You better ask them! I hope they would say honest, creative and trusted.

10. What fascinates you besides work?
I am a big cricket fan but I appreciate only part of the world will know what I am on about. It's a great sport but to Americans it's generally utterly impenetrable. They can't understand how two teams can play for five full days and still have a draw!

11. For resuming this pleasant dialog, would you be kind enough to share with us a personal quote. It could resumes your main values on life and/or relate to innovation.
I have always liked a lot of what Robert Fulghum said in "All I Really Need to Know I Learned in Kindergarten". This includes things like - Share everything, Play fair, Don't take things that aren't yours, Say you're sorry when you hurt somebody, Learn some and drink some and draw some and paint some and sing and dance and play and work everyday some. When you go out into the world, watch out for traffic, hold hands, and stick together"; and, perhaps most importantly, "Be aware of wonder". It seems to me these are a good creed and we should try to retain them after childhood, life is all the poorer if you lose them.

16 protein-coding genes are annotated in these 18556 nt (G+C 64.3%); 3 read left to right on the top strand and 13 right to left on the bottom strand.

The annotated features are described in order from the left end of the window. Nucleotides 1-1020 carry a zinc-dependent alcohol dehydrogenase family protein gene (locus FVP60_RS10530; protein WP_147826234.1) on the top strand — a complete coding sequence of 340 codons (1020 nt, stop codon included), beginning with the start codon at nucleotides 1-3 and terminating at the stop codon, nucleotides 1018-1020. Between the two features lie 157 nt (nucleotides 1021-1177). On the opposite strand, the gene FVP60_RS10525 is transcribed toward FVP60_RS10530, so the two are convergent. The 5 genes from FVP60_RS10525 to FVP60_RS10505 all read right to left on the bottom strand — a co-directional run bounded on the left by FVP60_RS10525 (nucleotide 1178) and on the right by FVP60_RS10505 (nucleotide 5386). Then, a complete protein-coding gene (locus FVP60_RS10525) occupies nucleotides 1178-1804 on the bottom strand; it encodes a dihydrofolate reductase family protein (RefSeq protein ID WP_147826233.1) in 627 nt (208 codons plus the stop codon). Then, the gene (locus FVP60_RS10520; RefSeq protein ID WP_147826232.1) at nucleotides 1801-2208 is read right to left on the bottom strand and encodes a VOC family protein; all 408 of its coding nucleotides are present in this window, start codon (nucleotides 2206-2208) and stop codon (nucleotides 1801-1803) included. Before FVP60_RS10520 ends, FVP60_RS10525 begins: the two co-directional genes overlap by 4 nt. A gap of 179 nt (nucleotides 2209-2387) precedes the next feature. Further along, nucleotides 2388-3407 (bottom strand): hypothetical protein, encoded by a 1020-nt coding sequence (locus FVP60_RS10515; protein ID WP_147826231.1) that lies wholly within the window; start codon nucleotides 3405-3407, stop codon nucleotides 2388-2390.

12. Just let me ask one more question. From your point of view, what is that crazy, unexpected, flying cars like innovation that you wish to see come true?
Linguistic implants. Going back to my earlier comments on the curse of speaking english - I wish I could instantly learn a language by some kind of implant. It would save my embarrassment but it would also help me to become more fully immersed in the amazing diversity of cultures we have in this world.


Tim Wright is an Associate Partner of CONTINUE TO GROW and co founder and Director of twintangibles a consultancy that provides organisations with expert strategic advice and guidance on crowdfunding, crowdsourcing, knowledge management and transfer, collaboration and the use of social technologies. Amongst other roles, Tim chairs the External Advisory Board of University Leicester School of Management and is member of Scottish Internet Domain Policy Advisory Board.

If you wish to know more about Tim Wright, please visit his LinkedIn profile.